The magazine publishes results of a study conducted in the framework of a joint project by the Association of Managers of Russia Kommersant Publishing House under the calculation of the business index. The results show that among 124 heads of Russian companies who have been polled only one announced that the regional political elites have high influence on his business. At the same time 60% of respondents said this influence is low and 39% qualified this influence as average.
Comparing these results with the opinion by the magazine’s experts who have given the top place on the ranking to Putin’s initiatives, says Dengi, a conclusion suggests itself that “the matter is more likely to be about creation of a new vertically integrated system of power which enables the center to have immediate impact on the economy, rather than replacement of the political elites.” As a matter of fact, stresses the magazine, the system Soviet-era “regional committees” may be revived.
“This is an interesting conclusion given the fact that the president has only mentioned purely political tasks for his reform of the state power,” notes Dengi.
“The authorities don’t seem to know how to govern the Russian-type capitalism. This generates a cascade of contradictory initiatives which more likely prove that the authorities are at a loss, rather than resolute,” says Vyacheslav Kostikov in Argumenty i Fakty weekly.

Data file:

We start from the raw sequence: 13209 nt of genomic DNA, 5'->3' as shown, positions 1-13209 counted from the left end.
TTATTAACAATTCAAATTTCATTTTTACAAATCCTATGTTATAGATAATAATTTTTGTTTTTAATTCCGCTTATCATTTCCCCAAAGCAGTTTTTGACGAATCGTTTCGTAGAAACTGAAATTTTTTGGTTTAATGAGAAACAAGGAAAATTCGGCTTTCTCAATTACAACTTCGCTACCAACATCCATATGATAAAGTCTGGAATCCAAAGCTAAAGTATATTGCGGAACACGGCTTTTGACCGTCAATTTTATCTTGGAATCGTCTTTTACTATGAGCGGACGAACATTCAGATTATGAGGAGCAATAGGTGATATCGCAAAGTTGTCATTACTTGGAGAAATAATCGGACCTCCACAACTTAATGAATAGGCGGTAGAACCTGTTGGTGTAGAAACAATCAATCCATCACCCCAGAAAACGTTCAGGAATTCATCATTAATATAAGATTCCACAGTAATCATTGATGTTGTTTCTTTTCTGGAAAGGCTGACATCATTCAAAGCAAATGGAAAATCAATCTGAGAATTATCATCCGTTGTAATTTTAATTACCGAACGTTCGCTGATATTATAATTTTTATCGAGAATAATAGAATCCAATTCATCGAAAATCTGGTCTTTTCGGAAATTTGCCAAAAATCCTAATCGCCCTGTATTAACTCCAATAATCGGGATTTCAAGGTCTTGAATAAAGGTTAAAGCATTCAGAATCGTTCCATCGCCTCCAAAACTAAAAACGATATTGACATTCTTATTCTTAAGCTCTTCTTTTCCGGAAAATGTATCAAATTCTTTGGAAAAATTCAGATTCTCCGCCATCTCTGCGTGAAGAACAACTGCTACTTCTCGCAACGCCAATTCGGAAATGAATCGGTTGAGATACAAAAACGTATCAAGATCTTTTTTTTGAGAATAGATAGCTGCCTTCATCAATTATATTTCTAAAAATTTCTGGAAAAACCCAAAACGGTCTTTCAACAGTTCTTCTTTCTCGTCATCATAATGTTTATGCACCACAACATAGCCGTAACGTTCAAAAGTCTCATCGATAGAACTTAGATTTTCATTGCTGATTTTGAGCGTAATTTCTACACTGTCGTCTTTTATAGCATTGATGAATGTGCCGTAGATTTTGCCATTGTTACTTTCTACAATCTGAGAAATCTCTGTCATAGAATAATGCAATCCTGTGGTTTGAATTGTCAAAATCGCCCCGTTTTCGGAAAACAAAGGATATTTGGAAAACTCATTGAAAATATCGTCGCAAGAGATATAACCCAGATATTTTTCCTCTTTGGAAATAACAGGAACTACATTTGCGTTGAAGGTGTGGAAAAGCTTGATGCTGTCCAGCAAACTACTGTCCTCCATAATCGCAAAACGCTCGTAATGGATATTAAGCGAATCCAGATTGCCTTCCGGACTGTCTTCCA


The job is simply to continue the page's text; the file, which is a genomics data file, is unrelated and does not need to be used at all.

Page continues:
No “azure democracy,” of which Vladimir Putin has formerly dreamt, according to Vladislav Surkov, deputy director of the presidential administration, is coming out in Russia.
United Russia leader Boris Gryzlov admitted that the country still “has no reliable hierarchy of governance, Russia is insufficiently governable” – which accounts for the Kremlin’s present attempts to tighten the screws.
In the opinion of Kostikov, it comes to worse if under extra powers the authorities are again to be unable to cope with the situation, “ensure modernization of the country and improvements in the lives of people.”
The public is now prepared to accept the system of “managed democracy” or, as they say in the United States “illiberal democracy.” What if it proves to be insufficient?
The fear exists, notes Kostikov, that in this case referring to “new circumstances” and new threats (terrorism, collapse of the oil prices, social unrest, separatism, etc.) the authorities may demand “extremely managed democracy,” with the forceful accompaniment – “and this all will go under a different name.” In the opinion of Kostikov, it is inadmissible to allow the authorities to approach this border, which divides democracy of the dictatorship.
To all appearances, this very question – where will the authorities stop? – is the concern for many observers nowadays.
According to Yevgeny Kiselev, editor-in-chief of Moskovskiye Novosti, the Kremlin is obviously becoming more irritated and nervous due to constant failures, major and minor misfortunes. In his opinion, this may result in “impulsive, emotional, unconsidered decisions.”
Even worse: the “security structures” may face a temptation of urging Putin towards tougher, more uncompromising measures on screw-tightening.” If this fails, assumes Kiselev, “a temptation may appear to get rid of Putin.”
Therefore, editor-in-chief of Moskovskiye Novosti urges to think: who can succeed Putin?
The continuation is possible under which the incumbent Russian theater of absurdities in politics will in time be perceived as a quite “boring and regular classical staging.”
It wouldn’t be surprising, and would be quite within Russian traditions.
As the old Eastern saying has it, we are constantly living in “interesting times.”